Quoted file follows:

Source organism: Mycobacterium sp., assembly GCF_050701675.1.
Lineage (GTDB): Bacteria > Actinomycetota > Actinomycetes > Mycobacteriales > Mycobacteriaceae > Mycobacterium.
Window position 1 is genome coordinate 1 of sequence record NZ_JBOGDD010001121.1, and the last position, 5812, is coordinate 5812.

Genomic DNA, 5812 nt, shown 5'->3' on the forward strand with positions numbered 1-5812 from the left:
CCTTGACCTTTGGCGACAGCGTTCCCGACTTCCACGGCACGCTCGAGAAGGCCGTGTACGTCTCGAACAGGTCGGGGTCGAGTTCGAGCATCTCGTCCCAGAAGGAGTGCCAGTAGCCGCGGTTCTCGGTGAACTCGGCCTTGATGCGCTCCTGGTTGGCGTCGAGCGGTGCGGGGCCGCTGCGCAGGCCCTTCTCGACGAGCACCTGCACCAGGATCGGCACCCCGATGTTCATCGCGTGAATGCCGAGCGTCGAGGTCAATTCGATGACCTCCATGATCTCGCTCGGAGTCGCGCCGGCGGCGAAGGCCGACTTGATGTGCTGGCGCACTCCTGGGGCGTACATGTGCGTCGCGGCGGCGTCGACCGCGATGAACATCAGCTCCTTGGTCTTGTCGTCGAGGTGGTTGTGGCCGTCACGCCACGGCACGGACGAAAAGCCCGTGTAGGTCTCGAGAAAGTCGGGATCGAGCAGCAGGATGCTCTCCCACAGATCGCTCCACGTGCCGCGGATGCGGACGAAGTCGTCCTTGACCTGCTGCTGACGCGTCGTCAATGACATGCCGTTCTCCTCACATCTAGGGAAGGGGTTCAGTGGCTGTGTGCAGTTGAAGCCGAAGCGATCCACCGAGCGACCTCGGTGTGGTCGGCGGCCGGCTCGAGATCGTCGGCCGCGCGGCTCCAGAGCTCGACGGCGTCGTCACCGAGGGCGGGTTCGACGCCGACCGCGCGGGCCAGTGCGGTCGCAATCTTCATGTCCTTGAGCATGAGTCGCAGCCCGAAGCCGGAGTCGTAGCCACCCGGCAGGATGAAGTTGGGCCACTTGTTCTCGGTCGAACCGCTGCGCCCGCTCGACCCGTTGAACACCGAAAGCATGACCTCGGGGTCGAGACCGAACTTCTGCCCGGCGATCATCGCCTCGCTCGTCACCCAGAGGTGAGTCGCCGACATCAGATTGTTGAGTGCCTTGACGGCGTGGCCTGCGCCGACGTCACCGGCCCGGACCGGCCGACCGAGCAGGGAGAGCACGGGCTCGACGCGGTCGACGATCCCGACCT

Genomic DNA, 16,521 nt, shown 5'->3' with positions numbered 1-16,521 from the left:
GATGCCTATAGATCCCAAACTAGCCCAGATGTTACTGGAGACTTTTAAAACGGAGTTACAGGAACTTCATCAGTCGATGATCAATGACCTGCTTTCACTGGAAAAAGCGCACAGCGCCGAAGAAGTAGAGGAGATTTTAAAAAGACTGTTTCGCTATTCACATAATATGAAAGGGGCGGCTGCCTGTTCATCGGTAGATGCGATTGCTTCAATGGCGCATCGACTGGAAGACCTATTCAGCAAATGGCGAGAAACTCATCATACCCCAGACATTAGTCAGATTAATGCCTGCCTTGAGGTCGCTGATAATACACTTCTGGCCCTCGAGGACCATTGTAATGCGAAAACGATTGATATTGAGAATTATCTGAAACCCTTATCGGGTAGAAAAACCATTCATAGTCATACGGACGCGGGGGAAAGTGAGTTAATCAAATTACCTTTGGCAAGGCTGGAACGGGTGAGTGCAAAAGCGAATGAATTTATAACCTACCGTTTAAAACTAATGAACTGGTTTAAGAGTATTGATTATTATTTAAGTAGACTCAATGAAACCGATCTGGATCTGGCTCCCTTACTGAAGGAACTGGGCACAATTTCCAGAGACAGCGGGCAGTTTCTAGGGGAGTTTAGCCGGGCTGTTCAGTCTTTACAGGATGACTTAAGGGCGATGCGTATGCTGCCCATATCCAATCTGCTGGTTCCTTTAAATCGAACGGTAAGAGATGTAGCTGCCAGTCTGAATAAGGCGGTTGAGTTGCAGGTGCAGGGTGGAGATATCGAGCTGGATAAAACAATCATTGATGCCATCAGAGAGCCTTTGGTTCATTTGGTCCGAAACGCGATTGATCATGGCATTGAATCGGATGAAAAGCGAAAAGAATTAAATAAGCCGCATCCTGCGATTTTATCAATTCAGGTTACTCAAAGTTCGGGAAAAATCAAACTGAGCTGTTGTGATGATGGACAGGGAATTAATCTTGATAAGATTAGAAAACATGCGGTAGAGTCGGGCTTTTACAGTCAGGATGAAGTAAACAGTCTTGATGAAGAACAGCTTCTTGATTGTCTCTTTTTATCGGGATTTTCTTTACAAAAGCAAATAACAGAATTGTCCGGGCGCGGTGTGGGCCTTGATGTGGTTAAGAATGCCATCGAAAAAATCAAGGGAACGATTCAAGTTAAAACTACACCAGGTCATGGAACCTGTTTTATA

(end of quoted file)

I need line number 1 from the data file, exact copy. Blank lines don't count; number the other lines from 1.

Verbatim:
Source organism: Mycobacterium sp., assembly GCF_050701675.1.